Traditions

As befits a 600-year-old institution, the University of St Andrews has many traditions which students may take part in if they wish. Taking part is not a requirement, but most students enjoy the traditions as a unique aspect of the St Andrews experience.

Our most famous tradition is probably the red academic gown, which is usually worn at formal occasions – though you can choose to wear it all of the time if you like.

St Andrews is also home to a large number of academic families. This is a spontaneous tradition where older students adopt first year students as ‘children’ and mentor them. This is a fantastic way for first year students to meet new people, and many of the friendships that begin as part of the academic family tradition continue throughout a student’s time at the University, and beyond.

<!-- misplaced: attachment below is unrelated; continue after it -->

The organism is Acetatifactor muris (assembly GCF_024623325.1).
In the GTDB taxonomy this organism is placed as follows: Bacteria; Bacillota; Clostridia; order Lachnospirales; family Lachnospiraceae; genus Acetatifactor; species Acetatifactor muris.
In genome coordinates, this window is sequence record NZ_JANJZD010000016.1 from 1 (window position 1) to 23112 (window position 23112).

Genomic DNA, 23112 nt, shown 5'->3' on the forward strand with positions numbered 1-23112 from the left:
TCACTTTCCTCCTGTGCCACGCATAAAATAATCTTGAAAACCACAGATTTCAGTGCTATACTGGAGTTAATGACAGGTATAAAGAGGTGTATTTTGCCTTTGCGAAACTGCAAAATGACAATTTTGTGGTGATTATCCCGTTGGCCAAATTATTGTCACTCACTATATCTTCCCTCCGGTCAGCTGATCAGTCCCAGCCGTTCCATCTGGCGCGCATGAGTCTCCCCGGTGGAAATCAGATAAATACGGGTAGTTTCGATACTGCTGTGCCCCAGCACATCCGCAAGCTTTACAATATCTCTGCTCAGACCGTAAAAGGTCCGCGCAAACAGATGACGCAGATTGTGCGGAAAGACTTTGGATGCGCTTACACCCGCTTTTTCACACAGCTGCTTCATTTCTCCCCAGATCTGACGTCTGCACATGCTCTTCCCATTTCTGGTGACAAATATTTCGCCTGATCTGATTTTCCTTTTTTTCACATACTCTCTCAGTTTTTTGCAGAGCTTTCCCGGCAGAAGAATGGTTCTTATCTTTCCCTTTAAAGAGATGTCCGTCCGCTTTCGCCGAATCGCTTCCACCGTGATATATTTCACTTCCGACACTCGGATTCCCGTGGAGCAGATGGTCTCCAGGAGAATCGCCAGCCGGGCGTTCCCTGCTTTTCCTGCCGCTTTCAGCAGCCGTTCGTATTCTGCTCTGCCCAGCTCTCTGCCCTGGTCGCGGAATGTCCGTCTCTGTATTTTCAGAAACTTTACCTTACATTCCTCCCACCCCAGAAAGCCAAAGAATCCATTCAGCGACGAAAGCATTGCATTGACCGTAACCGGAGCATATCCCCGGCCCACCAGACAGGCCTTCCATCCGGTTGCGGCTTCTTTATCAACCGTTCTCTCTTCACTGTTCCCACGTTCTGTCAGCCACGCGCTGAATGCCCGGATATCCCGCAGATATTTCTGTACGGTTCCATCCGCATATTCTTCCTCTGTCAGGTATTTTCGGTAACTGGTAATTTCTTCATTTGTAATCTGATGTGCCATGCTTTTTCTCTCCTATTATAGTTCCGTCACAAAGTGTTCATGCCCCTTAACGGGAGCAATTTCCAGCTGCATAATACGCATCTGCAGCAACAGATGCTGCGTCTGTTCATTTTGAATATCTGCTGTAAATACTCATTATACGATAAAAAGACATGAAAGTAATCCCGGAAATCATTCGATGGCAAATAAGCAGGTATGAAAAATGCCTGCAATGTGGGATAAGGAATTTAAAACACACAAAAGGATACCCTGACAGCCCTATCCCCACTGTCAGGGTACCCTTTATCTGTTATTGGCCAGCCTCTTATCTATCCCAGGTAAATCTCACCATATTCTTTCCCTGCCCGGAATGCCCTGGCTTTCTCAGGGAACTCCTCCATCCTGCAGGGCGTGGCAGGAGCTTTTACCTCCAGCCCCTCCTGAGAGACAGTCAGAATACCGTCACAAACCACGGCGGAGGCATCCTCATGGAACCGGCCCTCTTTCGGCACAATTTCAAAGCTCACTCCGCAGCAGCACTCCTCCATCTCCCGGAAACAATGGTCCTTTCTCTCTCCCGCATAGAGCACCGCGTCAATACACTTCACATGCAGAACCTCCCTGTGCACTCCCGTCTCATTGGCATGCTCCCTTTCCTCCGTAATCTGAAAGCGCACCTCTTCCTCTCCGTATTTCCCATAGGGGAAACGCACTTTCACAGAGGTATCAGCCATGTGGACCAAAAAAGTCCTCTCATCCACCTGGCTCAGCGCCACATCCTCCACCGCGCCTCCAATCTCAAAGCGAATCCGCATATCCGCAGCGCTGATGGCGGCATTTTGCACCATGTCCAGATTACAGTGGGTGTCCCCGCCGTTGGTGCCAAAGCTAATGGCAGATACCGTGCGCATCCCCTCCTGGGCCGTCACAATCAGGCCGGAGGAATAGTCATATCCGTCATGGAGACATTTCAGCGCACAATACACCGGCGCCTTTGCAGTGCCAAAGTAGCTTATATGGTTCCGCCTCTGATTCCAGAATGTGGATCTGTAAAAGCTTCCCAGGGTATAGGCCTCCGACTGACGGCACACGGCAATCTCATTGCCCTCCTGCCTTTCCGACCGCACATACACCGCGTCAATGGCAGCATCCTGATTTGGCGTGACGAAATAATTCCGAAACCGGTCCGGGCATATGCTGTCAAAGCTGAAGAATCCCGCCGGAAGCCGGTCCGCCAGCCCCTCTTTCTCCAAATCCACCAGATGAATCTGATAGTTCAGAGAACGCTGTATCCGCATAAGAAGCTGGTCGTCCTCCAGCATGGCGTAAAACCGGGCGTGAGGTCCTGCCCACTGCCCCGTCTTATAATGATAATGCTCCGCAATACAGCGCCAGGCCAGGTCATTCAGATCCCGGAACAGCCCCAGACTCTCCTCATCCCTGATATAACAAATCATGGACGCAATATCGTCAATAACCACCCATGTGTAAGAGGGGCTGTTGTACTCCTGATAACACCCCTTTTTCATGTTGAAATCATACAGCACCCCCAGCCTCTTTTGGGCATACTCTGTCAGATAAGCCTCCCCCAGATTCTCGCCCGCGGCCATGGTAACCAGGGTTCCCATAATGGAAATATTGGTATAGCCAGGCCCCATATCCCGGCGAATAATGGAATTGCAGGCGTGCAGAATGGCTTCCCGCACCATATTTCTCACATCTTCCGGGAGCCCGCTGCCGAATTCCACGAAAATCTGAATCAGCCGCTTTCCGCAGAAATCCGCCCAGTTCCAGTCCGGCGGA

This mentoring culminates in Raisin Weekend, when academic children are entertained by their academic parents and are encouraged to play pranks and silly games.

On Raisin Monday, the children dress in embarrassing, flamboyant costumes, are given strange objects with a traditional Latin inscription, and are let loose in the central St Salvator’s Quadrangle for an enormous shaving foam fight.

Another famous tradition that many students choose to take part in is the May Dip. Students plunge themselves into the North Sea at dawn on the first of May. This is said to promote good luck in exams.

If you do not fancy a cold swim, you can always help by promising to look after your friends’ clothes on the beach.

A final tradition occurs after many students’ final undergraduate exam – where their friends will meet them as they leave the location of their exam to shower them with cold water. This invigorating tradition is a great way to celebrate completing your final undergraduate examination period!